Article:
Probably one of the most disappointing reasons for Sassuolo’s decline is that its talisman Domenico Berardi has not blossomed into the great player most people had expected him to be and has sadly shown signs of regression.

The 23-year-old has only scored one goal in eight Serie A matches this season and he scored just five times in the 2016/17 campaign. Injuries have not helped his cause either and it affected Sassuolo’s run in the Europa League last season.

Having such an important player like Berardi out of form is detrimental to a small team like Sasol and it could be the difference between avoiding relegation or dropping down to Serie B.

There are still some talented players in the Neroverdi squad such as goalkeeper Andrea Consigli, Italian international defenders Francesco Acerbi and Federico Peluso, winger Matteo Politano, and centre-forward Diego Falcinelli, who played a vital role in Crotone’s miraculous escape from relegation in 2016/17.

Bucchi is still finding his way in Serie A as a coach and it would be too premature to sack him at this stage of the campaign. Fortunately they face an AC Milan side in crisis and cellar-dwellers Benevento and Hellas Verona in the next three rounds so there is a chance to collect points in those games.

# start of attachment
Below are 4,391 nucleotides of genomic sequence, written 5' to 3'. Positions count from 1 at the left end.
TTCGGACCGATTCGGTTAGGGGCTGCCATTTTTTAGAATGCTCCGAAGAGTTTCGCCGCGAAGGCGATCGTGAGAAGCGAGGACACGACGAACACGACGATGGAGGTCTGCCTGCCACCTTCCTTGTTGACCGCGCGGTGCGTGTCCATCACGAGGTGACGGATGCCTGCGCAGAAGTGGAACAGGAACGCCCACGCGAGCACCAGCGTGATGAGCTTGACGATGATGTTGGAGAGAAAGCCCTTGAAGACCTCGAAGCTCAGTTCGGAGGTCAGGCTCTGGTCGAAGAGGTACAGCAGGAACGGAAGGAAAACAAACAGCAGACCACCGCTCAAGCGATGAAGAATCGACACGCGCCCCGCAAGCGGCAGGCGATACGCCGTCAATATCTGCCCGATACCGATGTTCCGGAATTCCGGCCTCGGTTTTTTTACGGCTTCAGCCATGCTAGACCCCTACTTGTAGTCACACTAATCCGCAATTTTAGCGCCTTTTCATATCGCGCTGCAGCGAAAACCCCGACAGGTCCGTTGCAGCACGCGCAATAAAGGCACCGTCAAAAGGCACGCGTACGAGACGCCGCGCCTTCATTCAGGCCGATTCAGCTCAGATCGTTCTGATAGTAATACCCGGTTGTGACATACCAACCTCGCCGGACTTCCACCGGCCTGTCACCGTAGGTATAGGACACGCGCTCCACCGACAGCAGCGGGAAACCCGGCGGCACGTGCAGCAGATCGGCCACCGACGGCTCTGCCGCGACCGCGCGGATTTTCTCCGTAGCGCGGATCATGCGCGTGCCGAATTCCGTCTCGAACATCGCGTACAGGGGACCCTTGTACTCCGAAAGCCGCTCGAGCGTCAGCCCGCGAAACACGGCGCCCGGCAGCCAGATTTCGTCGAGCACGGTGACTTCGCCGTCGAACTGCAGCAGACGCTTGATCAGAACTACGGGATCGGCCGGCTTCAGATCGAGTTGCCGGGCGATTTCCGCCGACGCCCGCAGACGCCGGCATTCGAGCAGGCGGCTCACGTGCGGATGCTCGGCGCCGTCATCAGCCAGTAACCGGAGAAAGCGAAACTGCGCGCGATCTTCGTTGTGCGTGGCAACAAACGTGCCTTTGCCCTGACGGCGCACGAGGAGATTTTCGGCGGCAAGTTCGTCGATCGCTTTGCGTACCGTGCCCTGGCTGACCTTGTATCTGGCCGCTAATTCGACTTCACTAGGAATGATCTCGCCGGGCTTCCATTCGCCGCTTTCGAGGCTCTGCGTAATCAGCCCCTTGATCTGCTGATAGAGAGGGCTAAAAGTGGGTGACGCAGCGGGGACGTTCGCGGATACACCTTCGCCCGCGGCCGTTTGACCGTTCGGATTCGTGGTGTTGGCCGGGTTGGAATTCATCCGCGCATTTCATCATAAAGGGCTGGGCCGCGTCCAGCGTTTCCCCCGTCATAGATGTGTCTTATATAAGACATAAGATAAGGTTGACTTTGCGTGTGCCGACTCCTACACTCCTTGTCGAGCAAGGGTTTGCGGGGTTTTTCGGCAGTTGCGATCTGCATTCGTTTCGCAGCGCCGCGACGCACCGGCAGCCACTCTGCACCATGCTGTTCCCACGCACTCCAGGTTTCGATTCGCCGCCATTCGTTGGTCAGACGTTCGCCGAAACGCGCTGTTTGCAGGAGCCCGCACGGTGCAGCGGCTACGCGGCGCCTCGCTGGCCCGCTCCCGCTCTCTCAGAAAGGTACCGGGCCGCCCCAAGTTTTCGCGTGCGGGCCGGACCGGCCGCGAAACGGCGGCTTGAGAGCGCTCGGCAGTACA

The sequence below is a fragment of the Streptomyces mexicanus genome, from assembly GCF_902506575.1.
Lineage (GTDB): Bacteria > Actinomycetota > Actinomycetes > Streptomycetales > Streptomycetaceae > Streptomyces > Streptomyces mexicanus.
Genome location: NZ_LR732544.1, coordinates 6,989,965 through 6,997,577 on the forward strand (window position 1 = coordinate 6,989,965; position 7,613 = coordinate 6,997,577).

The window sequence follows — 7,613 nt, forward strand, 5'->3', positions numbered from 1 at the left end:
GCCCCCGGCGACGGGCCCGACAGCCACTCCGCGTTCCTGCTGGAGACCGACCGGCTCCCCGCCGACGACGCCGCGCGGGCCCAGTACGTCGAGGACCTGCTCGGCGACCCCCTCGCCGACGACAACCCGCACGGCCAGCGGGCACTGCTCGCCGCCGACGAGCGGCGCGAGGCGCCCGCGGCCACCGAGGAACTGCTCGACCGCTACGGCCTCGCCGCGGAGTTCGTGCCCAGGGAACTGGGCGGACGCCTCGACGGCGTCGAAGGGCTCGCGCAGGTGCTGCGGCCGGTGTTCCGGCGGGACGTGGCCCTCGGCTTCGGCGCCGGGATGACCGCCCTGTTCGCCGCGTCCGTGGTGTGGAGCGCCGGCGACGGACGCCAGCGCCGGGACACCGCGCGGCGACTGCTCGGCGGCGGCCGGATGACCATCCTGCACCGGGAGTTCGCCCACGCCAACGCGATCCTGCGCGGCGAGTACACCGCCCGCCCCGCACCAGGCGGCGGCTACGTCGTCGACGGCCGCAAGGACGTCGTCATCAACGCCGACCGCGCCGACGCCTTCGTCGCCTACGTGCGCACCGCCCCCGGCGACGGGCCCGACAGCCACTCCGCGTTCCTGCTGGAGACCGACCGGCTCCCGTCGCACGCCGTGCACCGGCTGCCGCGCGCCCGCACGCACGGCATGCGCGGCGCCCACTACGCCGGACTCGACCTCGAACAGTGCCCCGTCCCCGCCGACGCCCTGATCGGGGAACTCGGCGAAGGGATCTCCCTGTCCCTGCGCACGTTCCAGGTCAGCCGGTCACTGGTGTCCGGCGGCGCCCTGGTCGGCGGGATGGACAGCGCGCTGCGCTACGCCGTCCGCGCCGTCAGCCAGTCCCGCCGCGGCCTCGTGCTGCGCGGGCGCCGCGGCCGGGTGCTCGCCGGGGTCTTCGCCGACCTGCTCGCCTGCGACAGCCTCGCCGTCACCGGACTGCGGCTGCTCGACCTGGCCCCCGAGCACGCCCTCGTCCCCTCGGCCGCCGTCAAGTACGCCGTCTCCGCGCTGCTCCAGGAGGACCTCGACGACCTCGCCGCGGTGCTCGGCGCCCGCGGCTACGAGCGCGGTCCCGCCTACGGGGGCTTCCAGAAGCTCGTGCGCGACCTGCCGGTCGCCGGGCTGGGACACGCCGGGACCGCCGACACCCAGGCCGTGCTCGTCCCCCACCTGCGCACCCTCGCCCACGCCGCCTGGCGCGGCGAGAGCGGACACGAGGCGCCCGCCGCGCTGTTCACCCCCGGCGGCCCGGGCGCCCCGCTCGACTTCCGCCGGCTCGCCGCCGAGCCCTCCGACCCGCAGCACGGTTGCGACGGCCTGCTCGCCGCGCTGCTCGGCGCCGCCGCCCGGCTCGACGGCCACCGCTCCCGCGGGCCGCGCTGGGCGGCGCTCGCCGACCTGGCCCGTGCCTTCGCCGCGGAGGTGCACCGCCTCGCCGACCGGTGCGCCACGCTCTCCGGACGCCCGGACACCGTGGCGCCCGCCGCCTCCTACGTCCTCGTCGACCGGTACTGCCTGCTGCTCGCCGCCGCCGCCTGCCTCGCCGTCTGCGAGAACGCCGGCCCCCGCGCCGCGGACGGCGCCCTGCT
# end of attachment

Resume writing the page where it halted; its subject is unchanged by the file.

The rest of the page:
Di Francesco made a great impact at Sassuolo by getting it promoted from Serie B and eventually achieving qualification for Europe in 2015/16. It has been tough for Bucchi to follow in his footsteps so far but collecting a few points soon should bring confidence to the club hierarchy, the supporters, and the players themselves.

What Would AC Milan Look Like in a 4-2-3-1 Formation?

Under the coaching of Vincenzo Montella, AC Milan has struggled to consistently produces results and good performances as he has had to deal with an abundance of new acquisitions in the squad.

After losing 2-0 to Juventus on Saturday evening CET (Sunday morning AEDT), the Rossoneri now sit eighth in the Serie A table after 11 matches and they are currently nine points away from the UEFA Champions League spots.